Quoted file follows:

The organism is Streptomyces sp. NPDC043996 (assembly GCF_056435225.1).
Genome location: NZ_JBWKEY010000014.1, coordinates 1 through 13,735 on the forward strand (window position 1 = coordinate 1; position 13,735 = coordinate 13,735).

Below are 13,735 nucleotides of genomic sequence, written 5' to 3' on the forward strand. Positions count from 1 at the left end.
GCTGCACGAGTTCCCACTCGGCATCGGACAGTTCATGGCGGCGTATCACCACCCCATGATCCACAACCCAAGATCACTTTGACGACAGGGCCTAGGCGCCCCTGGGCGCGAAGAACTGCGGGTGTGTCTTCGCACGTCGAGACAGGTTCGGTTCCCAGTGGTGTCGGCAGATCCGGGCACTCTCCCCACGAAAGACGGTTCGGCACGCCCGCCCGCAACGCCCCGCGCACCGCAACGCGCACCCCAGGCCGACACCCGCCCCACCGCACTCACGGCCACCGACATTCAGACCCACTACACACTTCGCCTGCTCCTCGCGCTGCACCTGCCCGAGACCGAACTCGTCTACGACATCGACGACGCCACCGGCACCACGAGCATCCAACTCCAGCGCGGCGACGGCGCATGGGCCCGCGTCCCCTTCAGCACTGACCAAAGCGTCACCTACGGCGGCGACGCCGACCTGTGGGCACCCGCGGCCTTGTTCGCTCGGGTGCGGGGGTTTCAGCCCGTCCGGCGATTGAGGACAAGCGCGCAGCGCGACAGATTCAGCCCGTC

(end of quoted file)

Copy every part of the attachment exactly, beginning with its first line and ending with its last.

The organism is Streptomyces sp. NPDC043996 (assembly GCF_056435225.1).
Genome location: NZ_JBWKEY010000014.1, coordinates 1 through 13,735 on the forward strand (window position 1 = coordinate 1; position 13,735 = coordinate 13,735).

Below are 13,735 nucleotides of genomic sequence, written 5' to 3' on the forward strand. Positions count from 1 at the left end.
GCTGCACGAGTTCCCACTCGGCATCGGACAGTTCATGGCGGCGTATCACCACCCCATGATCCACAACCCAAGATCACTTTGACGACAGGGCCTAGGCGCCCCTGGGCGCGAAGAACTGCGGGTGTGTCTTCGCACGTCGAGACAGGTTCGGTTCCCAGTGGTGTCGGCAGATCCGGGCACTCTCCCCACGAAAGACGGTTCGGCACGCCCGCCCGCAACGCCCCGCGCACCGCAACGCGCACCCCAGGCCGACACCCGCCCCACCGCACTCACGGCCACCGACATTCAGACCCACTACACACTTCGCCTGCTCCTCGCGCTGCACCTGCCCGAGACCGAACTCGTCTACGACATCGACGACGCCACCGGCACCACGAGCATCCAACTCCAGCGCGGCGACGGCGCATGGGCCCGCGTCCCCTTCAGCACTGACCAAAGCGTCACCTACGGCGGCGACGCCGACCTGTGGGCACCCGCGGCCTTGTTCGCTCGGGTGCGGGGGTTTCAGCCCGTCCGGCGATTGAGGACAAGCGCGCAGCGCGACAGATTCAGCCCGTC